Alice chess is a chess variant invented in 1953 by V. R. Parton which employs two chessboards rather than one, and a slight alteration to the standard rules of chess. The game is named after the main character "Alice" in Lewis Carroll's work Through the Looking-Glass, where transport through the mirror into an alternate world is portrayed on the chessboards by the after-move transfer of chess pieces between boards A and B.

Capablanca chess is a chess variant invented in the 1920s by former World Chess Champion José Raúl Capablanca. It incorporates two new pieces and is played on a 10×8 board. Capablanca believed that chess would be played out in a few decades. This threat of "draw death" for chess was his main motivation for creating a more complex version of the game.

Grand chess is a large-board chess variant invented by Dutch games designer Christian Freeling in 1984. It is played on a 10×10 board, with each side having two additional pawns and two new pieces: the marshal and the cardinal.

Dice chess can refer to a number of chess variants in which dice are used to alter gameplay; specifically that the moves available to each player are determined by rolling a pair of ordinary six-sided dice. There are many different variations of this form of dice chess. One of them is described here.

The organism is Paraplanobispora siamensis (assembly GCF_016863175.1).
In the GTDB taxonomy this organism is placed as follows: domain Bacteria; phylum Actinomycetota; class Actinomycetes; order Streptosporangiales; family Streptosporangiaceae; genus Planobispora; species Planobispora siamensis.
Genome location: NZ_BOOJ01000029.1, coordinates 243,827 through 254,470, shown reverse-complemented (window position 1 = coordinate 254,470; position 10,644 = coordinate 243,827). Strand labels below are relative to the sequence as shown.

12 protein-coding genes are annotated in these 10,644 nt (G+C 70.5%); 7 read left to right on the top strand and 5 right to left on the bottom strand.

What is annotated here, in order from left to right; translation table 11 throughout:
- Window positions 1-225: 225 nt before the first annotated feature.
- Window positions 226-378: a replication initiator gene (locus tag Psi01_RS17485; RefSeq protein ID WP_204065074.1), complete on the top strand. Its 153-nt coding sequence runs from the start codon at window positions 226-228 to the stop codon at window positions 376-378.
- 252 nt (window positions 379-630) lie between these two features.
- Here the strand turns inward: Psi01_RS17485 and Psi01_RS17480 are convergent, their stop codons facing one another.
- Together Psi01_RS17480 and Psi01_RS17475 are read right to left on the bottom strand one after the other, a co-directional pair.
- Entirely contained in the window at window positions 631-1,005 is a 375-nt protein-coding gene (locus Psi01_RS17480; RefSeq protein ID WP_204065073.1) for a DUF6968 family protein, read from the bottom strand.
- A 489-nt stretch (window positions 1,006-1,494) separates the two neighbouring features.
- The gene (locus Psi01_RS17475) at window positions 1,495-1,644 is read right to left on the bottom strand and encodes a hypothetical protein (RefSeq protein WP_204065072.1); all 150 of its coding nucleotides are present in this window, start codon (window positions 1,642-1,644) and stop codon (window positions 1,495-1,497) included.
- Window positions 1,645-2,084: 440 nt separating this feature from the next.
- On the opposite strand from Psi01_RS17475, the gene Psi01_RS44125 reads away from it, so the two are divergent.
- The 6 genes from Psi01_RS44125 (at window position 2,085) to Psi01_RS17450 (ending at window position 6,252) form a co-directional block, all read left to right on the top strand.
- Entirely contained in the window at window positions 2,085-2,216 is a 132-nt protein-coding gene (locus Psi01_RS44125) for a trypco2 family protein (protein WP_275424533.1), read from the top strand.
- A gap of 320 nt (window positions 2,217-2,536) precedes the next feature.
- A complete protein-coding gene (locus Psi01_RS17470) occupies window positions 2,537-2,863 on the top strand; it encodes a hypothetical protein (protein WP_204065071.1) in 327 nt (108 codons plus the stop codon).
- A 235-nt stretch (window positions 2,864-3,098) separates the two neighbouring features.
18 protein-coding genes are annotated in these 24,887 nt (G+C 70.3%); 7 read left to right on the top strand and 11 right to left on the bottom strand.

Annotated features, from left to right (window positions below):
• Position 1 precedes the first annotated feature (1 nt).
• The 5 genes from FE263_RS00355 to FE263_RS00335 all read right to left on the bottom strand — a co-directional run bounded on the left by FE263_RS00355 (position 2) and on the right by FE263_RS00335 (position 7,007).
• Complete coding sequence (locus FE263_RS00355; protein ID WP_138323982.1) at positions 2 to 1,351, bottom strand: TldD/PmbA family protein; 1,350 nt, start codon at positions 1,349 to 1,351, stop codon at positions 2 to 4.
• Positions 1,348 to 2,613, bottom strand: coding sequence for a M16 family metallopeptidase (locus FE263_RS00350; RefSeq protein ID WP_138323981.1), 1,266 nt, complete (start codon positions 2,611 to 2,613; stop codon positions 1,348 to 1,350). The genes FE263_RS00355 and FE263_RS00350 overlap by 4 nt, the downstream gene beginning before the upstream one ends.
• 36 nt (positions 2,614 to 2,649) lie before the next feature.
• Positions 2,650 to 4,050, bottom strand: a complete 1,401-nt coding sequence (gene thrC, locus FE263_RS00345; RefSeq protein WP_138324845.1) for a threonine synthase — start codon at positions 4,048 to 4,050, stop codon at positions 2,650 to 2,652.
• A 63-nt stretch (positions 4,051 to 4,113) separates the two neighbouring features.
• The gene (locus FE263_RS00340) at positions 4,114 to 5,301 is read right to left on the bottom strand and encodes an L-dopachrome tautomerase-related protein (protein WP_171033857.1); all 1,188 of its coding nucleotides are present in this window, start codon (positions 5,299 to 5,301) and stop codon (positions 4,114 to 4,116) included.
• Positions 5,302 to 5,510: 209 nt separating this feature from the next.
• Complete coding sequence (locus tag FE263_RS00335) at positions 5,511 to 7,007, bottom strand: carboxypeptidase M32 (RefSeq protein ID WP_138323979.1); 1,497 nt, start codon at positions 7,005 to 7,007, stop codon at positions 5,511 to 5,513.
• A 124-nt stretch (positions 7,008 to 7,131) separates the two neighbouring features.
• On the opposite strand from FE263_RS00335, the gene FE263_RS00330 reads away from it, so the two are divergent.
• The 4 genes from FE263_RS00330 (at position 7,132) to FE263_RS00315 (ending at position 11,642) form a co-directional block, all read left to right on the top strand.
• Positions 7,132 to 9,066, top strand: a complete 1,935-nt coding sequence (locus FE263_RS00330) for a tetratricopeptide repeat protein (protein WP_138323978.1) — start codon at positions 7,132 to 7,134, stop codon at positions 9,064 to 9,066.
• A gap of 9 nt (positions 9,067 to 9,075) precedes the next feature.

Hexagonal chess Set of chess variants played on a board with hexagonal cells

Hexagonal chess refers to a group of chess variants played on boards composed of hexagon cells. The best known is Gliński's variant, played on a symmetric 91-cell hexagonal board.

Legan chess Diagonal chess variant created in 1913

Legan chess is a chess variant invented by L. Legan in 1913. It differs from standard chess by the starting position as well as by pawn movements.

Chess with different armies is a chess variant invented by Ralph Betza in 1979. Two sides use different sets of fairy pieces. There are several armies of equal strength to choose from, including the standard FIDE army. In all armies, kings and pawns are the same as in FIDE chess, but the four other pieces are different.

Minichess Family of chess variants played on a smaller board

Minichess is a family of chess variants played with regular chess pieces and standard rules, but on a smaller board. The motivation for these variants is to make the game simpler and shorter than the standard chess. The first chess-like game implemented on a computer was a 6×6 chess variant Los Alamos chess. The low memory capacity of the early days computer required reduced board size and smaller number of pieces to make the game implementable on a computer.